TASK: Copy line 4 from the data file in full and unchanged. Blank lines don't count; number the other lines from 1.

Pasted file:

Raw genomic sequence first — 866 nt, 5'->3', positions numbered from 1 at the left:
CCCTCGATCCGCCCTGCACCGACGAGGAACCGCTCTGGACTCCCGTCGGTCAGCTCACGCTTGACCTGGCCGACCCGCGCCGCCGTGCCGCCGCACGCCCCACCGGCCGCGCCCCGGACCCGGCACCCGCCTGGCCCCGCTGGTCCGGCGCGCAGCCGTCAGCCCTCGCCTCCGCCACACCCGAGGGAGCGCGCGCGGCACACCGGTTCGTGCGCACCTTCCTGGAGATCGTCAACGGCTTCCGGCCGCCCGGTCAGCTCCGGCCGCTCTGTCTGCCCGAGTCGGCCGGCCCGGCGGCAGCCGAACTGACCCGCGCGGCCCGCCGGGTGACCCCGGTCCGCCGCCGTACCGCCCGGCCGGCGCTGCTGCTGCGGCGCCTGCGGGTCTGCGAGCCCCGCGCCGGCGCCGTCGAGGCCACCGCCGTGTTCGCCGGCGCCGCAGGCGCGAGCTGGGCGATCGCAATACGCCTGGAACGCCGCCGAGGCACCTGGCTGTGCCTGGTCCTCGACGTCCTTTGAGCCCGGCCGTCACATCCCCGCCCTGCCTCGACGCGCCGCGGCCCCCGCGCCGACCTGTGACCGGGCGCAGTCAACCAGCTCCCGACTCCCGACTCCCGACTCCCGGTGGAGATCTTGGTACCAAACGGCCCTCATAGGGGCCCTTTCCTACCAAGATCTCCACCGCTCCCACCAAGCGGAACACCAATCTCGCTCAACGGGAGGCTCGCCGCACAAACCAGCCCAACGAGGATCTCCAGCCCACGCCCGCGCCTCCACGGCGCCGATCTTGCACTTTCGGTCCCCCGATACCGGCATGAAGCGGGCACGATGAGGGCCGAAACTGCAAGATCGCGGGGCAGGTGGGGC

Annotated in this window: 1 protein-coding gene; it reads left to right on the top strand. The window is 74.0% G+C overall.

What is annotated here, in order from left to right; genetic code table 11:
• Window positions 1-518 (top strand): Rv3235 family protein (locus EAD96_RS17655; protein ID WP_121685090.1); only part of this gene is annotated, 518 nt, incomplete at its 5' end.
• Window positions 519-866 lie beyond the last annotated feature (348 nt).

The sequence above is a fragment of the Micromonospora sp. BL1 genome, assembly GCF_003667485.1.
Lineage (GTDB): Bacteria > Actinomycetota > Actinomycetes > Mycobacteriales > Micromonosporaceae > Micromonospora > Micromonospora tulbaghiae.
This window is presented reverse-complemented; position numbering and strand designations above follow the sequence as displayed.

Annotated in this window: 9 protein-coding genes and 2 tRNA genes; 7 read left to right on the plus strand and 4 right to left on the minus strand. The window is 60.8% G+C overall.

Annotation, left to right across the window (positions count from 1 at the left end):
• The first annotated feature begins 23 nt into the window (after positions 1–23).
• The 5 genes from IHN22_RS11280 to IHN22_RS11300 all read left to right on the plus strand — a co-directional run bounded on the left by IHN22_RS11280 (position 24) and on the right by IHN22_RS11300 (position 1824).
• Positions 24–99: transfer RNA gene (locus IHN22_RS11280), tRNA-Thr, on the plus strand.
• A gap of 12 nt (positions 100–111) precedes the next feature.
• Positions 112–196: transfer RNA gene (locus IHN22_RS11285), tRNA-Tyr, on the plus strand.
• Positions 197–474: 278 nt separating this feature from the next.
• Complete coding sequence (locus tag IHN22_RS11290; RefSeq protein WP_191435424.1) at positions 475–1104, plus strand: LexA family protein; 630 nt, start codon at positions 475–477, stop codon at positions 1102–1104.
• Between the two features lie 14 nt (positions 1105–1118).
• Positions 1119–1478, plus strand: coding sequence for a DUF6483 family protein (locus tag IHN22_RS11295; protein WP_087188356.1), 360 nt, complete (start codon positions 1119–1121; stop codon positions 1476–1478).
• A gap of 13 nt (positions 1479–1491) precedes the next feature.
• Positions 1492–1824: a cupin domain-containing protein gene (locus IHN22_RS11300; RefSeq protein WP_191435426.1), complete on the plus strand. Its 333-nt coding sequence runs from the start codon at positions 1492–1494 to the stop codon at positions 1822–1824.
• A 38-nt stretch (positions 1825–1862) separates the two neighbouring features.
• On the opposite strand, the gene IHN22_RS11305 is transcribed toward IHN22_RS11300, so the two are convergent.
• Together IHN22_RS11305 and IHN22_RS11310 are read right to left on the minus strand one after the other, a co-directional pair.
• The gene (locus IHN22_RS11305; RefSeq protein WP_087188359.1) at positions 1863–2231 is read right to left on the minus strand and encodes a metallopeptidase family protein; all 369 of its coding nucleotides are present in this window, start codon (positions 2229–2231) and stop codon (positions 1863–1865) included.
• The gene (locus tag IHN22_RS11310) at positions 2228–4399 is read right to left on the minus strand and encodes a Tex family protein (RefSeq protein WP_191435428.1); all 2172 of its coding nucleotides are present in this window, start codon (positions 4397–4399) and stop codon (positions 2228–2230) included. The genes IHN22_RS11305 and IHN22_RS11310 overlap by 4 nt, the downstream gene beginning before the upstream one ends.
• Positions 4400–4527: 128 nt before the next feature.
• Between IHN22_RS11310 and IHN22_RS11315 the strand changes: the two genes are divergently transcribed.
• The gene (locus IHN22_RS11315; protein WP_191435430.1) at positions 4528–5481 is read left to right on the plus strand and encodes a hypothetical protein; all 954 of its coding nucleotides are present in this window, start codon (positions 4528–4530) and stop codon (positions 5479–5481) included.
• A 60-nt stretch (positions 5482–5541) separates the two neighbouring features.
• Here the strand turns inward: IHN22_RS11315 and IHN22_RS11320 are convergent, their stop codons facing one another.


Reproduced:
What is annotated here, in order from left to right; genetic code table 11: